You Are New: Lucy Knisley’s Children’s Book
It’s becoming the thing to do for comic artists to expand into children’s picture books.
The differences are minimal but significant in terms of publishing audiences and format. A children’s book is usually a larger hardcover (easier for little hands to manipulate), with captioned images instead of word balloons, and fewer but larger pictures. Kate Beaton has released a couple, and so has Vera Brosgol. (She also illustrated someone else’s story to hilarious effect.)
It’s written to a baby, explaining what they can do even though they’re young. They have senses and sleep a lot, when they’re not being carried or bathed. Even as they grow, there are plenty of new things to learn and try. I found it all very inspiring, even as an adult. And for a simple concept, there’s a lot of content here, covering a lot of activities and options.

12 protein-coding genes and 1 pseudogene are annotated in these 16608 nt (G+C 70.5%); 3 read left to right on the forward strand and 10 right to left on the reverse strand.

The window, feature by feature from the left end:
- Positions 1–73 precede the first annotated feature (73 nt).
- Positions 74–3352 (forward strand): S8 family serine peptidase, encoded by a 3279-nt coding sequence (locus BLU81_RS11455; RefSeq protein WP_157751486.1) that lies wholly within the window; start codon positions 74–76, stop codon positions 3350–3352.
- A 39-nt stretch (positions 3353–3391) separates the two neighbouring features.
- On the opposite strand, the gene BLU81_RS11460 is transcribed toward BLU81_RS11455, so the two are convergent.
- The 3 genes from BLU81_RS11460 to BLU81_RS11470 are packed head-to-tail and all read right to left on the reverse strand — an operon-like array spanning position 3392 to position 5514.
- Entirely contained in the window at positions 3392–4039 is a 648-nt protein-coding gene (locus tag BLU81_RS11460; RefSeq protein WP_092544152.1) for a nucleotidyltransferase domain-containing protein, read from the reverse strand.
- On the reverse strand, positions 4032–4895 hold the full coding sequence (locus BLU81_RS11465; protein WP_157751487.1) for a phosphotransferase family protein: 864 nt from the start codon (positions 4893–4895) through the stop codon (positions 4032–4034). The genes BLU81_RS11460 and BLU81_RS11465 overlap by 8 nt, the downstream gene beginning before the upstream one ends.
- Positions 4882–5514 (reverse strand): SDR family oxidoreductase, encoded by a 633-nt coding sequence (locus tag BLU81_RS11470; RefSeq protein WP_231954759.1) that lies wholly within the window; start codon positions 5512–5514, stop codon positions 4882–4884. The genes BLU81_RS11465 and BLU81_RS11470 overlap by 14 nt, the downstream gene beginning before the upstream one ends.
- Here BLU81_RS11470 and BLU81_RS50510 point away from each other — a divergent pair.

The two-page spreads often serve as a rhyming couplet, and Knisley’s sense of humor is on display, with one of them being
You can open wide and yell.
Sometimes you make funny smells.
The book uses Knisley’s unique sense of color, with a notable lack of any black lines, and sometimes overlap and rough edges where the blobs interact. It feels raw and immediate and approachable. There are all shades of skin color, emphasizing how much babies have in common. It’s a terrific thing to read to a child.